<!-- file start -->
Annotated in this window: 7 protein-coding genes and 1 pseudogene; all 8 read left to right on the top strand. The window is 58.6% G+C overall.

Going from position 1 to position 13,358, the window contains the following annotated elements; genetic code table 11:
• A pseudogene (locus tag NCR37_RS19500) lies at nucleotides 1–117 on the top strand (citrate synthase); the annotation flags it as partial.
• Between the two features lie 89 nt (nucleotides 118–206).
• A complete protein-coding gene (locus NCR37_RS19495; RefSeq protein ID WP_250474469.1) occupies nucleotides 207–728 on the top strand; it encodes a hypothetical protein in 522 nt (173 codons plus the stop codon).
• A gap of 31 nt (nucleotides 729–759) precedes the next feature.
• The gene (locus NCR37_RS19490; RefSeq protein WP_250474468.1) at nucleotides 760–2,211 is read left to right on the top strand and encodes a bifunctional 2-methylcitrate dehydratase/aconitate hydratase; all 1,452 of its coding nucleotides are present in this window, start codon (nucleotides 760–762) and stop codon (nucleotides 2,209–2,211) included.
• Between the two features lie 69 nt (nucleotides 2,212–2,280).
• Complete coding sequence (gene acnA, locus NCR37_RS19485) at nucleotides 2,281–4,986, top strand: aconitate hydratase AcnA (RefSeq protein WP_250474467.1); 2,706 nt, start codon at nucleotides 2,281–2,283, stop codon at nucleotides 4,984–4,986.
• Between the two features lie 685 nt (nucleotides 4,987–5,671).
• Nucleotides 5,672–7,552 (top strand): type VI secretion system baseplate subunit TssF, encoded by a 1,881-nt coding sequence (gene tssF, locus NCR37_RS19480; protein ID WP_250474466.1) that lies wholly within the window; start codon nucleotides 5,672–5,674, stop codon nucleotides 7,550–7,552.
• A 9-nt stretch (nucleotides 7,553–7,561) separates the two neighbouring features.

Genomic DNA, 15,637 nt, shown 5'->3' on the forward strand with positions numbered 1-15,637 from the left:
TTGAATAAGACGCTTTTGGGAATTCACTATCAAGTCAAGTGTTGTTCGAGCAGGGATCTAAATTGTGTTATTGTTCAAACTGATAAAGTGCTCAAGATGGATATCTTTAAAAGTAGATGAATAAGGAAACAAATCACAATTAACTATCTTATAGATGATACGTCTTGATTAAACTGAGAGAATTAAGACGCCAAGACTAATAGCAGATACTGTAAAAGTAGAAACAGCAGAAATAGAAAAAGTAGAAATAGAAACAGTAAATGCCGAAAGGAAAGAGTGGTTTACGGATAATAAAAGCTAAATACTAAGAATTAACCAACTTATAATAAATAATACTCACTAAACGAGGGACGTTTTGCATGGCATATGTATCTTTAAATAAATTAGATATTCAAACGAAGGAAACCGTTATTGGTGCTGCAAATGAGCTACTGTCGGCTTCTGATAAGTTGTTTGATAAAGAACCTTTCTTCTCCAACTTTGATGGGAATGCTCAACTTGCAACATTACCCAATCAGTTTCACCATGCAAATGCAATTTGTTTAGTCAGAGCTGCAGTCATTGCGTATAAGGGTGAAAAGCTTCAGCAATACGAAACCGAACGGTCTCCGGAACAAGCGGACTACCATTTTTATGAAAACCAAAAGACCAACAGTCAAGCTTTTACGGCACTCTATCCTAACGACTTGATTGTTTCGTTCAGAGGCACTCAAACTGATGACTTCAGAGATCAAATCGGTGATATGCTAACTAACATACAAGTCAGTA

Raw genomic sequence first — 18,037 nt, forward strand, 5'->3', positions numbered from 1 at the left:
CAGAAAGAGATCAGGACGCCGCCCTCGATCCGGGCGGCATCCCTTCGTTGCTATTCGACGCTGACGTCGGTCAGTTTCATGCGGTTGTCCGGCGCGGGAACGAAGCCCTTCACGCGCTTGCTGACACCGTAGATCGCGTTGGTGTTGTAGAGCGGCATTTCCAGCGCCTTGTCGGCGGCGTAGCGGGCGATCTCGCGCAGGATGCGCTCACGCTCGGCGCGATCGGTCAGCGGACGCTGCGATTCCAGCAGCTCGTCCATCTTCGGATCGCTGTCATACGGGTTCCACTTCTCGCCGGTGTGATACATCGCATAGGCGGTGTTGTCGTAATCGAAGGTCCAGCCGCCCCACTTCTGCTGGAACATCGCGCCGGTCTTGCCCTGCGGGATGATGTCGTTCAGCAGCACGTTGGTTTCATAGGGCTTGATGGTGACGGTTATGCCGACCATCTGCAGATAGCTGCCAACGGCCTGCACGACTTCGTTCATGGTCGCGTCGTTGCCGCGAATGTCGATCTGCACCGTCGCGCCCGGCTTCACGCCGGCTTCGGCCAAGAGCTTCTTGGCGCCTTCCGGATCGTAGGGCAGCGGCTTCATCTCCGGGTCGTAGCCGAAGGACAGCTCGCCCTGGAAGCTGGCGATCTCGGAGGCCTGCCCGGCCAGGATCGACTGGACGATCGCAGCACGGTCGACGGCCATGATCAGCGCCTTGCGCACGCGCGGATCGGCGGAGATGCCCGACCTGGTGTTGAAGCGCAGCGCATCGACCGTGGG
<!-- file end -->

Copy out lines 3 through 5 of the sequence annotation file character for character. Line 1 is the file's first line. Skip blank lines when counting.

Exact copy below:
• A pseudogene (locus tag NCR37_RS19500) lies at nucleotides 1–117 on the top strand (citrate synthase); the annotation flags it as partial.
• Between the two features lie 89 nt (nucleotides 118–206).
• A complete protein-coding gene (locus NCR37_RS19495; RefSeq protein ID WP_250474469.1) occupies nucleotides 207–728 on the top strand; it encodes a hypothetical protein in 522 nt (173 codons plus the stop codon).